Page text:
One four-legged companion got a fresh start in 2014, thanks to the work of a Rock Hill-based technology company. 3D Systems has helped Derby walk like a normal dog for the first time in his life.
Derby, a mixed breed who looks like a husky, was born with a congenital deformity leaving him with small forelegs and no front paws. Unassisted, he can’t walk properly, and when he does, it can only be on soft surfaces.
“He was scooting around on these nubs and chest,” Melissa Hannon, who rescued Derby through her New Hampshire dog rescue center, Peace and Paws, told ABC News.
Tara Anderson, a project management director for 3D Systems, spotted Derby at Peace and Paws and offered to foster him.
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One of the women at the shelter was joking when she suggested getting Derby some prosthetic legs, but it sparked Anderson’s interest and she got her company and their products involved.
“By 3D printing the prosthetics, we were able to fully customize them to match Derby’s unique shape,” Anderson said.
3D Systems used a printer that can incorporate different materials at the same time, creating plastic and rubber legs that are specially fit for Derby’s features. They have anti-slip rubber bottoms and rigid spokes for comfort and support.
Suddenly, Anderson said, Derby could get around like any other pup, and he adjusted surprisingly fast.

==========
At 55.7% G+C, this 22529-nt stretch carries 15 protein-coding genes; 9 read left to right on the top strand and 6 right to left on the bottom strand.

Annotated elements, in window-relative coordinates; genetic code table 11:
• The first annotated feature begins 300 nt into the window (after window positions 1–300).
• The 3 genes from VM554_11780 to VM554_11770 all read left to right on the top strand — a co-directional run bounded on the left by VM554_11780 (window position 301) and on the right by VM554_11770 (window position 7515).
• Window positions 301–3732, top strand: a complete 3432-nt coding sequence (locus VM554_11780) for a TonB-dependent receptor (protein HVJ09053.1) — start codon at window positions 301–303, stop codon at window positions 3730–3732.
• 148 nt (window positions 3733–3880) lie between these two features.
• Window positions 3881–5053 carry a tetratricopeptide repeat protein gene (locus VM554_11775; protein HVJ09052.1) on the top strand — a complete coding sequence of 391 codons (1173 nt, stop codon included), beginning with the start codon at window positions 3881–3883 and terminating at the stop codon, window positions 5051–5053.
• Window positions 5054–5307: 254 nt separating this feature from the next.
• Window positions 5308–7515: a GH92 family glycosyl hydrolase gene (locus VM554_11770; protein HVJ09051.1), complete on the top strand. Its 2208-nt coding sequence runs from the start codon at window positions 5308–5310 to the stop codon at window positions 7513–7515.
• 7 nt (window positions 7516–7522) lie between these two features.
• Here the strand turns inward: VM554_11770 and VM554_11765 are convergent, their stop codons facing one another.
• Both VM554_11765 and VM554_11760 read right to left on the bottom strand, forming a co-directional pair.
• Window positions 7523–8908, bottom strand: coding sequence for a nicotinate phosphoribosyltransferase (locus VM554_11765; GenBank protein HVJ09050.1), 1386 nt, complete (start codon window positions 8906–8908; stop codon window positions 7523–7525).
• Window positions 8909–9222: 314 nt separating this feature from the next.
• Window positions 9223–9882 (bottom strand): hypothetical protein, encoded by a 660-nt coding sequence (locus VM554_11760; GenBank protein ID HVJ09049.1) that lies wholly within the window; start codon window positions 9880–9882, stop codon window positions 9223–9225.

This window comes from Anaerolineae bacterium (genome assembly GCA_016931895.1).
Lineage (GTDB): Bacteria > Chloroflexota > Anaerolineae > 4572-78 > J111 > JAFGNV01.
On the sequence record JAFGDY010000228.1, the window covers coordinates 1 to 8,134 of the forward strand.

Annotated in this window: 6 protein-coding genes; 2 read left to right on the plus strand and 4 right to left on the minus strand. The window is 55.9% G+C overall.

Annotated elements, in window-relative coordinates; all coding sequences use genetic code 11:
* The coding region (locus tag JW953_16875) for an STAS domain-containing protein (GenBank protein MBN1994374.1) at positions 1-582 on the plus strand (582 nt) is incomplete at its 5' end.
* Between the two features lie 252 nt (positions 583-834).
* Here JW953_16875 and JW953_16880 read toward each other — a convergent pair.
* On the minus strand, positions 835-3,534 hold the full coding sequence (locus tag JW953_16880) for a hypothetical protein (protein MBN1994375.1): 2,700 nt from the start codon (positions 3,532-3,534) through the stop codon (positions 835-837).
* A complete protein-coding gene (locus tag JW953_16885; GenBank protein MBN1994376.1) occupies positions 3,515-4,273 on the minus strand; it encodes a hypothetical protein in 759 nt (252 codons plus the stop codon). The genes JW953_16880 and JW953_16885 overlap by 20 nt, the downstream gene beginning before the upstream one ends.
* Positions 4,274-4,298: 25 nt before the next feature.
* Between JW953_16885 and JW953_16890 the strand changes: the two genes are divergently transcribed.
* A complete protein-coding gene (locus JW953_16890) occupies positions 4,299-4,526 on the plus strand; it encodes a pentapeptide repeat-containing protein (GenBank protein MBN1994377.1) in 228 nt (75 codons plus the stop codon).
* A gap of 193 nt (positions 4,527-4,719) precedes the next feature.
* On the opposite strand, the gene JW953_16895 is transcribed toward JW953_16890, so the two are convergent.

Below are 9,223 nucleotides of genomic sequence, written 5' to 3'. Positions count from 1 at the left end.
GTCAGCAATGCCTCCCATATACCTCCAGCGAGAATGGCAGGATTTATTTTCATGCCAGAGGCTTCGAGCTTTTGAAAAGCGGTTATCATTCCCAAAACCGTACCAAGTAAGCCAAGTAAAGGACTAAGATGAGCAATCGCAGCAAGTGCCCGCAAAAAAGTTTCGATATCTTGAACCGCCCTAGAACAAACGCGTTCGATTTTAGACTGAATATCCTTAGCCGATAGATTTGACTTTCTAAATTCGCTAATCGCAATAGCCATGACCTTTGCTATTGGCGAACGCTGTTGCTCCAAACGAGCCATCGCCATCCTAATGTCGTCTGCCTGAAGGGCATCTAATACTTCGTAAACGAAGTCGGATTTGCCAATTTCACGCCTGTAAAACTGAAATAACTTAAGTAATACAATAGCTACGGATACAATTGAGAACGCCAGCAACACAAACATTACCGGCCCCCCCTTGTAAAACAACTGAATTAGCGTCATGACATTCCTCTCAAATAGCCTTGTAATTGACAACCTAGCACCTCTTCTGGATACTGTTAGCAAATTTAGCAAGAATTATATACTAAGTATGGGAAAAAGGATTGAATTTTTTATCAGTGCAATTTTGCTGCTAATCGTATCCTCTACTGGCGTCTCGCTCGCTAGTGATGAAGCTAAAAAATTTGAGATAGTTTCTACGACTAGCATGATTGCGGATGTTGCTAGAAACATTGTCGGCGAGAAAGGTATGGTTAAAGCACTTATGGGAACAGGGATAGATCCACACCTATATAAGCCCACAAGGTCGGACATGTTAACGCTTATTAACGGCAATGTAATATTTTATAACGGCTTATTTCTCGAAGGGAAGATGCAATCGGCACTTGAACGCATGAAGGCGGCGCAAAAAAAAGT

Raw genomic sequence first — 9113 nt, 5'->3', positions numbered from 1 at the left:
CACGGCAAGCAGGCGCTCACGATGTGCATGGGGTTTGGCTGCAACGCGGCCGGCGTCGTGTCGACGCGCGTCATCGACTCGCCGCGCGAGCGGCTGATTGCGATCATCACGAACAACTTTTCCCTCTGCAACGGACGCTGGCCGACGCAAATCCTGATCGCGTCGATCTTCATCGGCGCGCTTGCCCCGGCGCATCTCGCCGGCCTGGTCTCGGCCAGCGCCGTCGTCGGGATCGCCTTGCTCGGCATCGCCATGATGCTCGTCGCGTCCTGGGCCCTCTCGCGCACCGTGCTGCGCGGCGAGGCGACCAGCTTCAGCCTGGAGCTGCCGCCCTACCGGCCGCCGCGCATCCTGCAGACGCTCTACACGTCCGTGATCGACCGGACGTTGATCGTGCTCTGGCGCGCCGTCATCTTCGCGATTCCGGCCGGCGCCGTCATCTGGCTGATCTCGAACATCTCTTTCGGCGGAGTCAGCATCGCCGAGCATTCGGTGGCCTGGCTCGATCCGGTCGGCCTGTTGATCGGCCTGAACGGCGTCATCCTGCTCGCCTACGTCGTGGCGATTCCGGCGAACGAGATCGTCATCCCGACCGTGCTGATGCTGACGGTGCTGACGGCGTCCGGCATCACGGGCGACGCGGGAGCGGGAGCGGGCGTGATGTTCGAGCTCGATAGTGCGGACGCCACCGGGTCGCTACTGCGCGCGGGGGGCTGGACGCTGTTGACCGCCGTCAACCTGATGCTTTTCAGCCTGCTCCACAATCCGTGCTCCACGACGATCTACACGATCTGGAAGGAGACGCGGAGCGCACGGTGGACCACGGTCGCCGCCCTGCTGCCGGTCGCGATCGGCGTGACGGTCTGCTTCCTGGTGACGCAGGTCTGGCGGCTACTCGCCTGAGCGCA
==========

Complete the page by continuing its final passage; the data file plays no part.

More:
“It was an amazing feeling to watch Derby take off with his prosthetics for the first time,” Anderson said. “You could tell he was so happy to be able to run and play like he had always wanted.”
It took several tries to get the fit just right, and his body needs to adjust, so they’re gradually making his “legs” bigger and bigger until he reaches his natural height – instead of having to lean forward like he has his whole life.
“It’s like finding the perfect pair of jeans,” Anderson said. “It takes a little time, but well worth the wait.”
Anderson and 3D Systems designers Kevin Atkins and Dave DiPinto, working with a certified animal orthotist in Virginia, used digital data of Derby’s forelegs and 3D scan data of a cup design to create the 3D design of the prosthetics.
“The beauty of 3D printing is that if the design needs to be adjusted, we don’t have to wait for time-consuming and expensive traditional manufacturing processes,” said 3D Systems vice president Buddy Byrum. “We can simply print out a new set.
“The dovetailing of 3D scanning and design with ... 3D printing allowed for the creation of complete prosthetics printed in a single build, custom-fit to Derby.”
Derby has been adopted permanently by a couple named Sherri and Dom Portanova, who report Derby is doing very well.
“The first time he was put on them and he took off running, he was so happy,” Sherri Portanova said in a video for 3D Systems.
Dom Portanova said Derby is now running two to three miles a day on his new legs and doing very well.
“When I saw him sprinting like that on his new legs,” he said, “it was just amazing.”